Djokovic admits he was close to withdrawing
Novak Djokovic says following his quarter-final win over Pablo Carreno Busta that he was almost unable to take the court on Wednesday.
Novak Djokovic’s previous match against Pablo Carreno Busta ended in the first set, when he was abruptly defaulted in the fourth round of the US Open.
Their next match in the quarter-finals of the French Open almost never happened.
Djokovic took the court with tape on his neck and also struggled with an apparent left-arm injury, but he managed to battle through whatever issues he had to beat Carreno Busta in four sets. The top-ranked Serb admitted afterward that the physical problems he was experiencing almost left him unable to even play.
“I had an incident in warmup today,” Djokovic explained. “My physio Miljan (Amanovic) and the ATP doctor Poli have been working on my neck for two hours trying to make me fit enough to play. I have to admit, it was touch and go for a while; I was not sure whether I would be able to play. In the end we managed to sort it out.
“I do not want to go into too much detail as I am still in the tournament. Is there time for me to recover? Yes, there is. I have had similar situations in the past in my career and more often than not one day and a half were sufficient time to rest. I hope so.
“Also, today I have felt great since the middle of the match until the end, pain free. I hope that it is going to be fine.”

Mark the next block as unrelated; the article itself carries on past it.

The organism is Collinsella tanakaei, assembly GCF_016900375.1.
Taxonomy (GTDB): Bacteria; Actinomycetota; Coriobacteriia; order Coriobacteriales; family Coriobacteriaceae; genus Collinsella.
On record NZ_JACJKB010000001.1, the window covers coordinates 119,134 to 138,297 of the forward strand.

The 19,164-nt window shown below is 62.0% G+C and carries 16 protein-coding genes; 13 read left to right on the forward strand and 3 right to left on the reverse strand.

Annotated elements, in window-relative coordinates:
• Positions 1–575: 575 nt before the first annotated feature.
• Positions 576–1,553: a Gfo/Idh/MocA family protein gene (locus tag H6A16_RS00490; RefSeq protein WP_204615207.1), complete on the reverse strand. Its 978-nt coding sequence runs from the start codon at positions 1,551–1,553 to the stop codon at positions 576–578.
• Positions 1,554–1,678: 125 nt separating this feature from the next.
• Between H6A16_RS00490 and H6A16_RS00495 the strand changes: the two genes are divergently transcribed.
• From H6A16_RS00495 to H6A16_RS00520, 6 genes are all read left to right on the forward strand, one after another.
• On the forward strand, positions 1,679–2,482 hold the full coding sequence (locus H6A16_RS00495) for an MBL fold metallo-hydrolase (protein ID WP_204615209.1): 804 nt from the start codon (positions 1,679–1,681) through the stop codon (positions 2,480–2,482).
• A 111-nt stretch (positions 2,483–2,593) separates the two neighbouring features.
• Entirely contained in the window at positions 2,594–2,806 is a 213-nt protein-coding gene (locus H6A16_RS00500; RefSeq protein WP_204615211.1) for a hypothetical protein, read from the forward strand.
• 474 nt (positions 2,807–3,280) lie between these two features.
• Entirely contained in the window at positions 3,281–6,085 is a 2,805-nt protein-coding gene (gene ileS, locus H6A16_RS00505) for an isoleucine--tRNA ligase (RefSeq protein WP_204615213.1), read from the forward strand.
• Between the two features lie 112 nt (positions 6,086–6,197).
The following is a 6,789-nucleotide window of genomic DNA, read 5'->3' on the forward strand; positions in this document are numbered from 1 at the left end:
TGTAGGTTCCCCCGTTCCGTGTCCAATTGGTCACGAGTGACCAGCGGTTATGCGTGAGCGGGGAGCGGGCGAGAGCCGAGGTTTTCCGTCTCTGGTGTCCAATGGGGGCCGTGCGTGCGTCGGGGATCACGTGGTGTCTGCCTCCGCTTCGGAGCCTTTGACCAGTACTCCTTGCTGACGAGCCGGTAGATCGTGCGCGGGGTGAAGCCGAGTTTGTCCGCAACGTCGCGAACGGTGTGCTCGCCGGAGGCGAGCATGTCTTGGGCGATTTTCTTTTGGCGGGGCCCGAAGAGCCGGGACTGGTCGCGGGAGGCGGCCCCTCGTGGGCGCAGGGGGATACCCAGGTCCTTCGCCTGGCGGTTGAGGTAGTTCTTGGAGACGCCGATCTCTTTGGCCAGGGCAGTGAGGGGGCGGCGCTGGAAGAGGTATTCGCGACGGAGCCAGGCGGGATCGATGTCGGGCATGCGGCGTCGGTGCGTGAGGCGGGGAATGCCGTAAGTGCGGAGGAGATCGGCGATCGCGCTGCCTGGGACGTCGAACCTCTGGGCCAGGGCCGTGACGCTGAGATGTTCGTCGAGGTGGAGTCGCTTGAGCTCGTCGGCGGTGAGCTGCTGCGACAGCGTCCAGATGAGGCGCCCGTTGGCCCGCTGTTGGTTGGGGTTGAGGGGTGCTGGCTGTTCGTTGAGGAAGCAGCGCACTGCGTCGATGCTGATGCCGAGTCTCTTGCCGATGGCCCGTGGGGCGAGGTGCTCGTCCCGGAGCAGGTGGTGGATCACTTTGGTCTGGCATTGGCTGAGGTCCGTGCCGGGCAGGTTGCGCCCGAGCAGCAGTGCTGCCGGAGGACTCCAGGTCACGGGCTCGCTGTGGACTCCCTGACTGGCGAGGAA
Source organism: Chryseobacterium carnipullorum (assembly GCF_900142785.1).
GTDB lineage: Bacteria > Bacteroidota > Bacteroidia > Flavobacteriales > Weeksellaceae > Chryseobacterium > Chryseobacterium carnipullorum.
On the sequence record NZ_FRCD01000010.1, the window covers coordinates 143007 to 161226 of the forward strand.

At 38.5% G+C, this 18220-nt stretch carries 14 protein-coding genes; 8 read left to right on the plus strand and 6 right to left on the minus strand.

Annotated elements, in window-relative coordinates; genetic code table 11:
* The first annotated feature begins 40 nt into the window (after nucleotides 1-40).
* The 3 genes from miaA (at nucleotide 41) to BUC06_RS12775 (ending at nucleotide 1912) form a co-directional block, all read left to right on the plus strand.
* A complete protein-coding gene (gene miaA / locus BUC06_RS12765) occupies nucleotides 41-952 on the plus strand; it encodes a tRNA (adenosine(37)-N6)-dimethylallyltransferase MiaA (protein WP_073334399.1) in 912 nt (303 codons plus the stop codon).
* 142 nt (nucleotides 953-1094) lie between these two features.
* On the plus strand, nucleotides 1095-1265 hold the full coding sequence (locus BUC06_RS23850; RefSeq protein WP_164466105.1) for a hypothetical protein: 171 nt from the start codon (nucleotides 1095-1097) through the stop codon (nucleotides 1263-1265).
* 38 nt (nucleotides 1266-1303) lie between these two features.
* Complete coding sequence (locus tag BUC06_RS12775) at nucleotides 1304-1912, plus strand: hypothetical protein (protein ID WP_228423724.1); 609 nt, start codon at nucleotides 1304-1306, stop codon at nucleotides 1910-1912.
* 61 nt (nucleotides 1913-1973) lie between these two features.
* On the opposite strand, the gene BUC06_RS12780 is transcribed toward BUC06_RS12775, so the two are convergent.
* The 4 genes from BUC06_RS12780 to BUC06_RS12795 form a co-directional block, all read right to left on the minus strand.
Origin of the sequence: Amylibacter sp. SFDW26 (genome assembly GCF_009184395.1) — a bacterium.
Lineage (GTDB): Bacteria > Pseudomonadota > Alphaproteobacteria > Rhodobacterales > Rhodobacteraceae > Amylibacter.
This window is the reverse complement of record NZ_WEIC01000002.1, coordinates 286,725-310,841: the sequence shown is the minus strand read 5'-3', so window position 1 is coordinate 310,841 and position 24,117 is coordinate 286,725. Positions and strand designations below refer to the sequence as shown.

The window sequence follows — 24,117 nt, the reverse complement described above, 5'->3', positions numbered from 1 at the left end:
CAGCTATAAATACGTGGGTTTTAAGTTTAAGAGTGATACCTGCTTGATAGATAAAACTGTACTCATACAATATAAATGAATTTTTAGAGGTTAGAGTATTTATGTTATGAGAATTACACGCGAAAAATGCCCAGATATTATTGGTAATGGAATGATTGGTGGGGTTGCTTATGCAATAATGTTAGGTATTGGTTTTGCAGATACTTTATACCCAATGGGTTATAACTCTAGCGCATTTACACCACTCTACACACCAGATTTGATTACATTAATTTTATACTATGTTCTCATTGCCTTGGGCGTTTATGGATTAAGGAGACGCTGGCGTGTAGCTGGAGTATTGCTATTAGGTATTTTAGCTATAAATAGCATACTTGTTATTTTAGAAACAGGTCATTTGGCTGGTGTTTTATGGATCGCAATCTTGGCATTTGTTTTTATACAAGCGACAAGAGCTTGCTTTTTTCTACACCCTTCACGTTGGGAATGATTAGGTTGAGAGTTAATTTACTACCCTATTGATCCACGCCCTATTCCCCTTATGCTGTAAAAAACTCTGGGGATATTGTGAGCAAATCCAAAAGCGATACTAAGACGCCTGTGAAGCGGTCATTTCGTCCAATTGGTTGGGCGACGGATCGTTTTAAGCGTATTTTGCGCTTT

The world No 1 hopes to be ready to go for Friday’s semi-final against Stefanos Tsitsipas. The Greek crushed Andrey Rublev in straight sets earlier on Wednesday.
It was certainly a much easier and more fun day at the office for Tsitsipas than for Djokovic. The 33-year-old dropped the first set and continued to struggle early in the second, looking frustrated almost the entire time. It was not until the final two sets that emotions began oozing from Djokovic as his winner count increased dramatically.
He was asked later why he waited so long to bring out the positive energy.
“I am not a robot,” Djokovic said. “I have got feelings, just like everyone, and on the court I experience a tornado of emotions. Sometimes I need to be focused only on myself, to block everything else out, other times I feel I need to release all of it in order to get myself going. It had happened in the past that I am able to turn things around when I am completely calm, and I have lost some big matches because of those emotional outbursts. So it is not a golden rule that those outbursts always work in my favour.”